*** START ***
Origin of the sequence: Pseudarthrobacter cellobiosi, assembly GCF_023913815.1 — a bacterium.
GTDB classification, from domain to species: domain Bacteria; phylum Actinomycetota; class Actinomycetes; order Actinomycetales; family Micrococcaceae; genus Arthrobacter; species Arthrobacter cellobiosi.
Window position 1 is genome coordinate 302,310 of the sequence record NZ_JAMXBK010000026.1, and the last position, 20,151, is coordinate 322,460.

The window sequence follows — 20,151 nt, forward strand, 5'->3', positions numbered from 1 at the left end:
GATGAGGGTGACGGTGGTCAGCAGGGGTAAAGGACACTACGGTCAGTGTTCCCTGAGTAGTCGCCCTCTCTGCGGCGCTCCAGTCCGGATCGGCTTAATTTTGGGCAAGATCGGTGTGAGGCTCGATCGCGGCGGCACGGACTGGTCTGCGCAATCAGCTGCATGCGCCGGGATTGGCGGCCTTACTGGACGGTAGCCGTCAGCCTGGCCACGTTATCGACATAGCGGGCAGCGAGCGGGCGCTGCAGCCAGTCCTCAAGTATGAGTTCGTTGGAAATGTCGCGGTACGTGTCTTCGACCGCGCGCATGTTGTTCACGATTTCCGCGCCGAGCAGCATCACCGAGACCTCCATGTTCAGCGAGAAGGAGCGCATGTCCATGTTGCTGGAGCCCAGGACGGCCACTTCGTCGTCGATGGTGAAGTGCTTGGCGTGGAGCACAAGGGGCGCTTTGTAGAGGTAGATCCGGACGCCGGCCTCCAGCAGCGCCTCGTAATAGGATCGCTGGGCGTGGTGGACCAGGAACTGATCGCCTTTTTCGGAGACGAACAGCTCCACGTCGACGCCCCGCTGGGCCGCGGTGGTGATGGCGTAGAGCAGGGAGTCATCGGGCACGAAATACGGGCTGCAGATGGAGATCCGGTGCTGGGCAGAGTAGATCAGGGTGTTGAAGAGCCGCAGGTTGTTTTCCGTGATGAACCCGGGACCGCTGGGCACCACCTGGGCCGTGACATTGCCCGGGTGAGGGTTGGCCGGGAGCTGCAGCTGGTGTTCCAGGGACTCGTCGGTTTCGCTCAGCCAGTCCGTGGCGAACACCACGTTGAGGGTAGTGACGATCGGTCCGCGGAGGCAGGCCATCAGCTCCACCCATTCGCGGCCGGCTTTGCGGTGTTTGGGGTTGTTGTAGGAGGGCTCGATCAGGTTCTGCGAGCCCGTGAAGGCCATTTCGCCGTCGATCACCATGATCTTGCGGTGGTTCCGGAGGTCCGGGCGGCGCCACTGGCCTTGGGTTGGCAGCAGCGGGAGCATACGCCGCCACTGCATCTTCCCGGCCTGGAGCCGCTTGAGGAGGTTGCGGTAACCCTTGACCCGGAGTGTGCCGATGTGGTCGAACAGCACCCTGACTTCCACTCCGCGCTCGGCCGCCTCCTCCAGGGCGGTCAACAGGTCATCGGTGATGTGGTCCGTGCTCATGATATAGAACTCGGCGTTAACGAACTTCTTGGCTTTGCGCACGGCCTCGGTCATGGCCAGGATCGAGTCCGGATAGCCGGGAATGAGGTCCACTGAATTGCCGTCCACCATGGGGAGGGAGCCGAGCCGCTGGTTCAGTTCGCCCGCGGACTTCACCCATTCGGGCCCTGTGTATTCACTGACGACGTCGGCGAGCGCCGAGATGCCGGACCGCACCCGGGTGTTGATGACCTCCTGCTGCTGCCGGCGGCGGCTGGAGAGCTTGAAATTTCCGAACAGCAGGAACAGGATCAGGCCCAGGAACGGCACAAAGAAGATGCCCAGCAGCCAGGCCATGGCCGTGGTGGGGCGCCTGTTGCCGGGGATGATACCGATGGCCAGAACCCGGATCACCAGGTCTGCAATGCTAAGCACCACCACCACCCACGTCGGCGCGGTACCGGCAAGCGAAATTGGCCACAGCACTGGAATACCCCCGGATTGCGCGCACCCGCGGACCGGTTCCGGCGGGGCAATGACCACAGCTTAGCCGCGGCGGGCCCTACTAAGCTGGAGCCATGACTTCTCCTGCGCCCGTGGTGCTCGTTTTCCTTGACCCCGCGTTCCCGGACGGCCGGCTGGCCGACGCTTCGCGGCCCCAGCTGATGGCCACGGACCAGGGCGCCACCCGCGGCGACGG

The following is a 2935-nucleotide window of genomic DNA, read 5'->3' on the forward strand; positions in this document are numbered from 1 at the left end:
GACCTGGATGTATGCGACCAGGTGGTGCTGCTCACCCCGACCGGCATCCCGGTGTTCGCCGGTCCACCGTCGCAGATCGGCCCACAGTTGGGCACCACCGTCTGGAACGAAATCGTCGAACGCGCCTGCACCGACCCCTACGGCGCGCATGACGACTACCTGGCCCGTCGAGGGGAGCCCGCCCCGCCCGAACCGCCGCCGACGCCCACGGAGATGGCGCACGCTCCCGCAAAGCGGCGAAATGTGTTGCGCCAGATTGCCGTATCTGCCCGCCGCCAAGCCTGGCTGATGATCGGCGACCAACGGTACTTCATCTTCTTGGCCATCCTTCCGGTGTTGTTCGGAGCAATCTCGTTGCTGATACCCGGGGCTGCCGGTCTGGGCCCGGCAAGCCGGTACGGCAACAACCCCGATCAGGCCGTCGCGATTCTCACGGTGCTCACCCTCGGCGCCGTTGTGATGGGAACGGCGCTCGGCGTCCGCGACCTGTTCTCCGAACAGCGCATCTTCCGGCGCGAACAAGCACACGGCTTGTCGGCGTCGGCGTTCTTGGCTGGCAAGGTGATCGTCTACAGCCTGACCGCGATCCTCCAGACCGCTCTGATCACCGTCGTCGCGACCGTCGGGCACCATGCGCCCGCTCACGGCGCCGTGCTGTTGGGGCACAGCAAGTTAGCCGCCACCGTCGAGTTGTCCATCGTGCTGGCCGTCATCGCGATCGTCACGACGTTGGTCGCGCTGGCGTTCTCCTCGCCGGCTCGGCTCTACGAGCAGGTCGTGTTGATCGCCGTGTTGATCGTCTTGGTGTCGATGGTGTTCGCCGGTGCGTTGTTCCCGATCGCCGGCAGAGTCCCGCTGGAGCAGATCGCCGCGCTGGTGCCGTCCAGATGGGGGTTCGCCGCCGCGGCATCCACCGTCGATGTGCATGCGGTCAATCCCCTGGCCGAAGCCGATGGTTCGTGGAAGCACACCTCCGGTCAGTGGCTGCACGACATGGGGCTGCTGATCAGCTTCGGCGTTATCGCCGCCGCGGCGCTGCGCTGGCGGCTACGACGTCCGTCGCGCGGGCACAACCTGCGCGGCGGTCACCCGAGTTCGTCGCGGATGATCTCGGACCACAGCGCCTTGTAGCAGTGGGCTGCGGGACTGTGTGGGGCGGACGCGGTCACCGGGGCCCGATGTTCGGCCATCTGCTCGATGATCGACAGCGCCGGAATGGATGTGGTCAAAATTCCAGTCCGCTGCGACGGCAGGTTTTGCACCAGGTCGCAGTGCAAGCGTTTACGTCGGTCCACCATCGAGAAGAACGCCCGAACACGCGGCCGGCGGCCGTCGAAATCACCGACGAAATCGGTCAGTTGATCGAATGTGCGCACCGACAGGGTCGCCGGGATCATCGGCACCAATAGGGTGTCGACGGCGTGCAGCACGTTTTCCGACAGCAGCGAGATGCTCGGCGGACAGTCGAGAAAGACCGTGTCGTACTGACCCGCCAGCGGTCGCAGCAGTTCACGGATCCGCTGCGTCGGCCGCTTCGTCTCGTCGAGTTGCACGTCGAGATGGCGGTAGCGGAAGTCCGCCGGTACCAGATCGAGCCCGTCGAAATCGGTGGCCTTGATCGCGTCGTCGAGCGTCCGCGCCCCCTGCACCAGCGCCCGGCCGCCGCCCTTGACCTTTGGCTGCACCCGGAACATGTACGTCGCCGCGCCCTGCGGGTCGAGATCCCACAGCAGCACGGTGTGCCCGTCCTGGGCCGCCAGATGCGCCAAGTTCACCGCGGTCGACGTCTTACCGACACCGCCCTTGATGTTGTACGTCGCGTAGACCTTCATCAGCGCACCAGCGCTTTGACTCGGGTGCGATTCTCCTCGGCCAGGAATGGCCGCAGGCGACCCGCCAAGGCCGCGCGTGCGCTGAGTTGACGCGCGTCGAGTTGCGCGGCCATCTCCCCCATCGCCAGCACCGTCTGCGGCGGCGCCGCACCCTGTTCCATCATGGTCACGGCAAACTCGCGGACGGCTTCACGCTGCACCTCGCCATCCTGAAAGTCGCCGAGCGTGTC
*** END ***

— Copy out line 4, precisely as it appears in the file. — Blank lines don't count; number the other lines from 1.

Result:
The window sequence follows — 20,151 nt, forward strand, 5'->3', positions numbered from 1 at the left end: